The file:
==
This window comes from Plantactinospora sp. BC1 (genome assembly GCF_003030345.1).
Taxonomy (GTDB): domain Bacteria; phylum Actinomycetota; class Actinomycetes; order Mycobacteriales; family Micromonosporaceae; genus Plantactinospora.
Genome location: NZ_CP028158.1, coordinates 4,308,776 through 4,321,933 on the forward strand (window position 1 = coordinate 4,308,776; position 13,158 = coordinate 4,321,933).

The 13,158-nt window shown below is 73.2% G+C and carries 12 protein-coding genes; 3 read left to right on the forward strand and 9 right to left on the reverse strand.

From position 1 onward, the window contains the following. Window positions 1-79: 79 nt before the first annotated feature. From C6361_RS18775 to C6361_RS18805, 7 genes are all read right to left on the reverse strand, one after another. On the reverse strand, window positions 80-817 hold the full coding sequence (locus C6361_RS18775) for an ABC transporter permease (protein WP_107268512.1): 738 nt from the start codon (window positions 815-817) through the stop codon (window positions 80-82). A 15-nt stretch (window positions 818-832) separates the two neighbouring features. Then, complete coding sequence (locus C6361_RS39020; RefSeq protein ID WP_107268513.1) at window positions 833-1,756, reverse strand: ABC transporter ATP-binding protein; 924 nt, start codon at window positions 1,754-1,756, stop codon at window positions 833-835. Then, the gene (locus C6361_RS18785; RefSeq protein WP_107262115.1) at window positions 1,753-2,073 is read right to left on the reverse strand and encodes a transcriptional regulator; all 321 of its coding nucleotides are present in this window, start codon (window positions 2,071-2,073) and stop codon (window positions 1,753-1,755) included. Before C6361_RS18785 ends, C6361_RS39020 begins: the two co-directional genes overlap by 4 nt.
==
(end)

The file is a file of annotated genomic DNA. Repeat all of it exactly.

This window comes from Plantactinospora sp. BC1 (genome assembly GCF_003030345.1).
Taxonomy (GTDB): domain Bacteria; phylum Actinomycetota; class Actinomycetes; order Mycobacteriales; family Micromonosporaceae; genus Plantactinospora.
Genome location: NZ_CP028158.1, coordinates 4,308,776 through 4,321,933 on the forward strand (window position 1 = coordinate 4,308,776; position 13,158 = coordinate 4,321,933).

The 13,158-nt window shown below is 73.2% G+C and carries 12 protein-coding genes; 3 read left to right on the forward strand and 9 right to left on the reverse strand.

From position 1 onward, the window contains the following. Window positions 1-79: 79 nt before the first annotated feature. From C6361_RS18775 to C6361_RS18805, 7 genes are all read right to left on the reverse strand, one after another. On the reverse strand, window positions 80-817 hold the full coding sequence (locus C6361_RS18775) for an ABC transporter permease (protein WP_107268512.1): 738 nt from the start codon (window positions 815-817) through the stop codon (window positions 80-82). A 15-nt stretch (window positions 818-832) separates the two neighbouring features. Then, complete coding sequence (locus C6361_RS39020; RefSeq protein ID WP_107268513.1) at window positions 833-1,756, reverse strand: ABC transporter ATP-binding protein; 924 nt, start codon at window positions 1,754-1,756, stop codon at window positions 833-835. Then, the gene (locus C6361_RS18785; RefSeq protein WP_107262115.1) at window positions 1,753-2,073 is read right to left on the reverse strand and encodes a transcriptional regulator; all 321 of its coding nucleotides are present in this window, start codon (window positions 2,071-2,073) and stop codon (window positions 1,753-1,755) included. Before C6361_RS18785 ends, C6361_RS39020 begins: the two co-directional genes overlap by 4 nt.